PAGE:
Let's put these two "tricks" together and see if we can figure out just how well a spectrograph like HARPS ought to do:

```

Range from 4000 - 7000 Angstroms, sampled every 0.01 Angstrom.
Use as the 'typical' wavelength 5000 Angstroms.

- determine centroid of each line to 0.2 elements

- 3 good lines per Angstrom, on average

Q:  What is the uncertainty in wavelength for one good line?

Q:  What is the uncertainty in wavelength for ALL good lines,
combined together?

Q:  What is the uncertainty in radial velocity, using all
the lines combined together?

```

#### Echelle spectrographs

Great! It appears that if we can take a spectrum which records tens of thousands of absorption lines, all sampled very finely, then we can determine the radial velocity of a star to the required precision.

Wait a moment ... if there are tens of thousands of lines, and each one is sampled finely, and there's lots of space between each one, then .... um, well, the spectrum must contain hundreds of thousands of elements.

But -- how can they measure it? Don't even the largest CCDs have only 8192 pixels in each row? If we try to sample the entire spectrum

Image courtesy of David Haworth's "Observational Astronomy" site

onto a single CCD, only a teeny tiny portion will fit!

```

Q:   How can we record the entire spectrum in one exposure?

```

The answer is to use not one dispersing element (prism or grating), but two dispersing elements oriented at right angles. One spreads the light out left-right,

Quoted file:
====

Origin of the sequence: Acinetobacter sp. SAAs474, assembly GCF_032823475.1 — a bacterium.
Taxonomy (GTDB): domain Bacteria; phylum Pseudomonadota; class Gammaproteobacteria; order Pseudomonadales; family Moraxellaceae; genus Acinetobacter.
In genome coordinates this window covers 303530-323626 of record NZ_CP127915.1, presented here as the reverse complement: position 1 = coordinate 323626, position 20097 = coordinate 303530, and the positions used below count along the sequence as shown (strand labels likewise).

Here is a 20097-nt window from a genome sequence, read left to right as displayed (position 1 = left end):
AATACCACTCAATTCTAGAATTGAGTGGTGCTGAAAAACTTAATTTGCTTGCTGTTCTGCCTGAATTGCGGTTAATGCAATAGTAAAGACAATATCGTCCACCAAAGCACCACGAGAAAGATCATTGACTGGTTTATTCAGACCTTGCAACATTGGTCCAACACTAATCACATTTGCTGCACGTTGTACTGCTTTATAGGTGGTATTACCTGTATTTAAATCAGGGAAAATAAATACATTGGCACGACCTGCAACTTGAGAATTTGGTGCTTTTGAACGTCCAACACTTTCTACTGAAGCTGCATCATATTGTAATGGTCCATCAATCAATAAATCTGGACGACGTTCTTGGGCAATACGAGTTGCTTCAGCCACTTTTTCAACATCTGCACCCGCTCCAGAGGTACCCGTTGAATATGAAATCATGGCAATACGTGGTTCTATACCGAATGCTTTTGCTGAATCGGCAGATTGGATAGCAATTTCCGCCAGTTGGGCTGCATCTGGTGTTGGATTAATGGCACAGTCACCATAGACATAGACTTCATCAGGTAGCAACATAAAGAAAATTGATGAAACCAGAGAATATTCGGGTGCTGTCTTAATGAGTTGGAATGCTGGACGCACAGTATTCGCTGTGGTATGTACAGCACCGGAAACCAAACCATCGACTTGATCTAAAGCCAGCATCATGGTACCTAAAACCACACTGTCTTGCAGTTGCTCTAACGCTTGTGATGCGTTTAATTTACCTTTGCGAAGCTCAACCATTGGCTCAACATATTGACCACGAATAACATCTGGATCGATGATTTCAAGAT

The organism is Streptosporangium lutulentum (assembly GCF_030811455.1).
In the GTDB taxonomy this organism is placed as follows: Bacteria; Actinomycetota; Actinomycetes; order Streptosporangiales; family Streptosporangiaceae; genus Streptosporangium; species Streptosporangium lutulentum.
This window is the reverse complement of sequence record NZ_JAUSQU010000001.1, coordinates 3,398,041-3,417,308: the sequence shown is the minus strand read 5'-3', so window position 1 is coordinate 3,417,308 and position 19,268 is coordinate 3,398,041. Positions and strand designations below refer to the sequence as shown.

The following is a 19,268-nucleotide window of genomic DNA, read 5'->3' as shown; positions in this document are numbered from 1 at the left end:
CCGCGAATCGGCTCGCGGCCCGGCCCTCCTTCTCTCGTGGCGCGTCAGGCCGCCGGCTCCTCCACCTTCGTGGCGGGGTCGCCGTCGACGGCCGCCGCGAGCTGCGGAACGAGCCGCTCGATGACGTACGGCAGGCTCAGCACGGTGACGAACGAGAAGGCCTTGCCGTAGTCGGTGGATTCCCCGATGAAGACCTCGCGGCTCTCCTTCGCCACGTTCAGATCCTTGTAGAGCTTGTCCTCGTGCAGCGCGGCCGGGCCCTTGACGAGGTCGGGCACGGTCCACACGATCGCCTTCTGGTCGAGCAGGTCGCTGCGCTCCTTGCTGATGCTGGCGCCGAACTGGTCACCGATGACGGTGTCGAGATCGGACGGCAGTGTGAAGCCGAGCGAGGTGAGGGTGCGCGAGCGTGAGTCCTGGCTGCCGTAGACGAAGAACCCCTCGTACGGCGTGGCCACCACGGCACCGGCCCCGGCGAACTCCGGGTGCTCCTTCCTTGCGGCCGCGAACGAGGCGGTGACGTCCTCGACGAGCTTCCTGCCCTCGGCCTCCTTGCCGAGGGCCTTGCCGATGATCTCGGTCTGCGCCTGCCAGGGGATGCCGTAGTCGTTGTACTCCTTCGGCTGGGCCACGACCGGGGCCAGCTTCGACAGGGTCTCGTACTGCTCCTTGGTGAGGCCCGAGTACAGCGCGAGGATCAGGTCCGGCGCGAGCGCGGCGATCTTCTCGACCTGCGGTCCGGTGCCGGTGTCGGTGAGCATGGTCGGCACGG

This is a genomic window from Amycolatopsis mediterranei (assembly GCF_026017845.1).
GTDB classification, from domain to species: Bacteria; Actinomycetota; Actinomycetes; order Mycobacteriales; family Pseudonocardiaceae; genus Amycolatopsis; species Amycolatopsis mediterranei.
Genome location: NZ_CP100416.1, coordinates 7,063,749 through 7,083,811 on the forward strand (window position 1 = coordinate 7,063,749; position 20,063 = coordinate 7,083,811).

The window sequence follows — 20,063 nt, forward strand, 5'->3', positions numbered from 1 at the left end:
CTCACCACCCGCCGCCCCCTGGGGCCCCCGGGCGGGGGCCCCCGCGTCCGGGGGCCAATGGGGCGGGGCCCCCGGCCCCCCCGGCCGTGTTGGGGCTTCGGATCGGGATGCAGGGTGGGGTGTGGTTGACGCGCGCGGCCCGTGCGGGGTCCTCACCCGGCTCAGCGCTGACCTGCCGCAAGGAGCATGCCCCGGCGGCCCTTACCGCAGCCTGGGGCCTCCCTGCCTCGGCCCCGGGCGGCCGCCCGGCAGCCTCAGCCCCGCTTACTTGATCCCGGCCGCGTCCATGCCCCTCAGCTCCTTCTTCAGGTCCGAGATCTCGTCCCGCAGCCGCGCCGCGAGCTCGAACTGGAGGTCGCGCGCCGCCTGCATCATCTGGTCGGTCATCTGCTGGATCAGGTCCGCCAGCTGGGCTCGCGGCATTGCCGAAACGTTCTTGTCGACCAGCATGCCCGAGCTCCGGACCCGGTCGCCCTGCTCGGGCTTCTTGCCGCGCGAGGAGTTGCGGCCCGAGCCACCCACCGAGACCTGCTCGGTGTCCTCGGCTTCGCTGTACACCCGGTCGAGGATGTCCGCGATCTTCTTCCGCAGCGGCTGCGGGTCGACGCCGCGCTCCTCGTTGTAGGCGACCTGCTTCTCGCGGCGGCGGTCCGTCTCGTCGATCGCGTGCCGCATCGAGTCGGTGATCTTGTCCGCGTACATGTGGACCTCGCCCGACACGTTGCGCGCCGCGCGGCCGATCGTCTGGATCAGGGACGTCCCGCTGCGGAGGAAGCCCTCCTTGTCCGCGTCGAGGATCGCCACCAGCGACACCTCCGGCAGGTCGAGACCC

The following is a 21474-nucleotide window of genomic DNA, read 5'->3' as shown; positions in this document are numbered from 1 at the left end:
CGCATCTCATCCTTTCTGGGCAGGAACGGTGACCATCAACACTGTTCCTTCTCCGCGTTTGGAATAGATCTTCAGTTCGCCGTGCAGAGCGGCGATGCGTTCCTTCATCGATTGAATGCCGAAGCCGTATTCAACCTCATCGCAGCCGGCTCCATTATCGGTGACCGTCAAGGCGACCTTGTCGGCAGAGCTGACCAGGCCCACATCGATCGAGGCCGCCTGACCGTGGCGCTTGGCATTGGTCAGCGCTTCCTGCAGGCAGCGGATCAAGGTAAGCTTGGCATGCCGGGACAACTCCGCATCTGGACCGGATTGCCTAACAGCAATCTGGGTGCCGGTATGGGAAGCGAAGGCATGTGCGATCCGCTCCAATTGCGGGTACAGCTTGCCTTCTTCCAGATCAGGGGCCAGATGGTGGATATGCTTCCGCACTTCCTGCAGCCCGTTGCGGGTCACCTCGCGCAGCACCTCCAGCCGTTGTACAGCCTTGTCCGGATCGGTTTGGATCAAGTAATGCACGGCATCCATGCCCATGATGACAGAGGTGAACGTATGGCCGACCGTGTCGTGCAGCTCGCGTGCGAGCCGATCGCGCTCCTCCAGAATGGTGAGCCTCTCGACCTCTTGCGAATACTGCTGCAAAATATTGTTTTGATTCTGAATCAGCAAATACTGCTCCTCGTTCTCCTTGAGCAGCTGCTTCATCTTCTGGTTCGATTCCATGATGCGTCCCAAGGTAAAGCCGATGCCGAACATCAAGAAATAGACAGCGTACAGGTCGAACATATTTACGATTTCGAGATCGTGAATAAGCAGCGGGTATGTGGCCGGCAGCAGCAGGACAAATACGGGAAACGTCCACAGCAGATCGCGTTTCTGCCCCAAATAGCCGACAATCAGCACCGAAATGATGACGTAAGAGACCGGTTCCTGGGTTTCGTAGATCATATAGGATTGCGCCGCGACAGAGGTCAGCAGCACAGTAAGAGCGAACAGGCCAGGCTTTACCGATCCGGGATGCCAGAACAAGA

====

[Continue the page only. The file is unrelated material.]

the other spreads the light out up-down,

so if you use both in sequence, you get many little rows running left-right, down a bit, left-right, down a bit, and so forth.

In other words, an echelle spectrograph produces a rectangle of spectrum, with many horizontal rows inside. This rectangle will fit very neatly inside a typical CCD, so we can get a very large stretch of spectrum with a high resolution in a single exposure.

Solar spectrum courtesy of Kitt Peak National Observatory and the Harvard-Smithsonian Center for Astrophysics

Well, actually, the picture above is not an actual single exposure -- it's a processed and rectified pretty picture. An ACTUAL single echelle image looks more like this:

Spectrum of 51 Peg taken by the ELODIE instrument

or this (which is actually an image taken by amateurs with a commercially available echelle spectrograph )

Image courtesy of Olivier Thizy and ASPA

As you might imagine, reducing and analyzing the data recorded in echelle images is ... not so easy. There are a LOT of non-linear effects that must be calibrated and removed.

Some of those effects occur due to changes in the instrument as is expands or contracts or bends. Obviously, astronomers want to prevent such instrumental changes from happening. In the case of exoplanet searchers, this quest for stability has led to

• the spectrographs leaving the back of the telescope,

Image of Brashear spectrograph at Lick Observatory courtesy of the Smithsonian

and instead sitting motionless in a room, fed by long fibers from the telescope.

Image of HARPS courtesy of ESO

• spectrographs being housed in temperature-controlled environments: the room for HARPS keeps the temperature variations to less than 0.1 Celsius.

Image of HARPS courtesy of ESO

• clever means for calibrating the light, such as a cell of gas with many absorption lines placed in the optical path. An early choice was hydrogen fluoride

Text from Campbell and Walker, PASP 91, 540 (1979)

but later, iodine was chosen as the standard.

Image of HARPS courtesy of ESO

Image from a presentation by Valenti and Anderson (a copy available below)

Image from a presentation by Valenti and Anderson (a copy available below)